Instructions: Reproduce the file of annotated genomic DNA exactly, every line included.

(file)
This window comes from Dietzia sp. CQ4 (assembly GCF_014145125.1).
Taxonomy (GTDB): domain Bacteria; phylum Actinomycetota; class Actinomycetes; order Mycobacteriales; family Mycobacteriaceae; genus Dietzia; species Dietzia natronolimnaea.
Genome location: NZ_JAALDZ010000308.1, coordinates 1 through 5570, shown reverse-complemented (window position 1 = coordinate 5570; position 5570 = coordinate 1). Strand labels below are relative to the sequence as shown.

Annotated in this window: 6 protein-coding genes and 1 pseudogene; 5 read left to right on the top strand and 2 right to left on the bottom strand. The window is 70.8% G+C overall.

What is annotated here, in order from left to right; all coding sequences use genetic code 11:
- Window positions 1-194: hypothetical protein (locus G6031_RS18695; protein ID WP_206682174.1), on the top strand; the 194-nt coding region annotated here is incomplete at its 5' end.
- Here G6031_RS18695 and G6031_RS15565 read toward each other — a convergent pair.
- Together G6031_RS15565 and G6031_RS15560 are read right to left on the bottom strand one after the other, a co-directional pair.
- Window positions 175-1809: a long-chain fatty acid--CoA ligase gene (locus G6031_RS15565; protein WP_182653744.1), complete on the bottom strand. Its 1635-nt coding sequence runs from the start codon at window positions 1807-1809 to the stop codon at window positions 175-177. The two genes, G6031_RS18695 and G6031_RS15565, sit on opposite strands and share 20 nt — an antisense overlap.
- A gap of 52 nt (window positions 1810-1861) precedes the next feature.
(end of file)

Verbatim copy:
This window comes from Dietzia sp. CQ4 (assembly GCF_014145125.1).
Taxonomy (GTDB): domain Bacteria; phylum Actinomycetota; class Actinomycetes; order Mycobacteriales; family Mycobacteriaceae; genus Dietzia; species Dietzia natronolimnaea.
Genome location: NZ_JAALDZ010000308.1, coordinates 1 through 5570, shown reverse-complemented (window position 1 = coordinate 5570; position 5570 = coordinate 1). Strand labels below are relative to the sequence as shown.

Annotated in this window: 6 protein-coding genes and 1 pseudogene; 5 read left to right on the top strand and 2 right to left on the bottom strand. The window is 70.8% G+C overall.

What is annotated here, in order from left to right; all coding sequences use genetic code 11:
- Window positions 1-194: hypothetical protein (locus G6031_RS18695; protein ID WP_206682174.1), on the top strand; the 194-nt coding region annotated here is incomplete at its 5' end.
- Here G6031_RS18695 and G6031_RS15565 read toward each other — a convergent pair.
- Together G6031_RS15565 and G6031_RS15560 are read right to left on the bottom strand one after the other, a co-directional pair.
- Window positions 175-1809: a long-chain fatty acid--CoA ligase gene (locus G6031_RS15565; protein WP_182653744.1), complete on the bottom strand. Its 1635-nt coding sequence runs from the start codon at window positions 1807-1809 to the stop codon at window positions 175-177. The two genes, G6031_RS18695 and G6031_RS15565, sit on opposite strands and share 20 nt — an antisense overlap.
- A gap of 52 nt (window positions 1810-1861) precedes the next feature.